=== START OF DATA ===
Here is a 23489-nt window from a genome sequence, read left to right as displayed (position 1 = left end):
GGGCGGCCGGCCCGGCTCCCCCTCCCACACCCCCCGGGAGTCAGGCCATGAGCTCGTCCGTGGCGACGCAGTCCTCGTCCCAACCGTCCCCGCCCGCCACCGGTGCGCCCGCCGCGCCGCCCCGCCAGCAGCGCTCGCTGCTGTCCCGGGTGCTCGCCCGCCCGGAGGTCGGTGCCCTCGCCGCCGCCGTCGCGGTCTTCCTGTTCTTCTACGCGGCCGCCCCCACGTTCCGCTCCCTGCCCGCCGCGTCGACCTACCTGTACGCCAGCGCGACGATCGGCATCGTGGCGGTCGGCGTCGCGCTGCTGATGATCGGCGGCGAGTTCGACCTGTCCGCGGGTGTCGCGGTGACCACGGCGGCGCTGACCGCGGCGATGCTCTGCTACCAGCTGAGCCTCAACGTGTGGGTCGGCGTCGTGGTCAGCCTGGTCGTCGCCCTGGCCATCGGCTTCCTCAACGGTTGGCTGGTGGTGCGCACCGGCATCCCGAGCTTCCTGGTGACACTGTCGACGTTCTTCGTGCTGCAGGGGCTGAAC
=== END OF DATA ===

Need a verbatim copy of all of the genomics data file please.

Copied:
Here is a 23489-nt window from a genome sequence, read left to right as displayed (position 1 = left end):
GGGCGGCCGGCCCGGCTCCCCCTCCCACACCCCCCGGGAGTCAGGCCATGAGCTCGTCCGTGGCGACGCAGTCCTCGTCCCAACCGTCCCCGCCCGCCACCGGTGCGCCCGCCGCGCCGCCCCGCCAGCAGCGCTCGCTGCTGTCCCGGGTGCTCGCCCGCCCGGAGGTCGGTGCCCTCGCCGCCGCCGTCGCGGTCTTCCTGTTCTTCTACGCGGCCGCCCCCACGTTCCGCTCCCTGCCCGCCGCGTCGACCTACCTGTACGCCAGCGCGACGATCGGCATCGTGGCGGTCGGCGTCGCGCTGCTGATGATCGGCGGCGAGTTCGACCTGTCCGCGGGTGTCGCGGTGACCACGGCGGCGCTGACCGCGGCGATGCTCTGCTACCAGCTGAGCCTCAACGTGTGGGTCGGCGTCGTGGTCAGCCTGGTCGTCGCCCTGGCCATCGGCTTCCTCAACGGTTGGCTGGTGGTGCGCACCGGCATCCCGAGCTTCCTGGTGACACTGTCGACGTTCTTCGTGCTGCAGGGGCTGAAC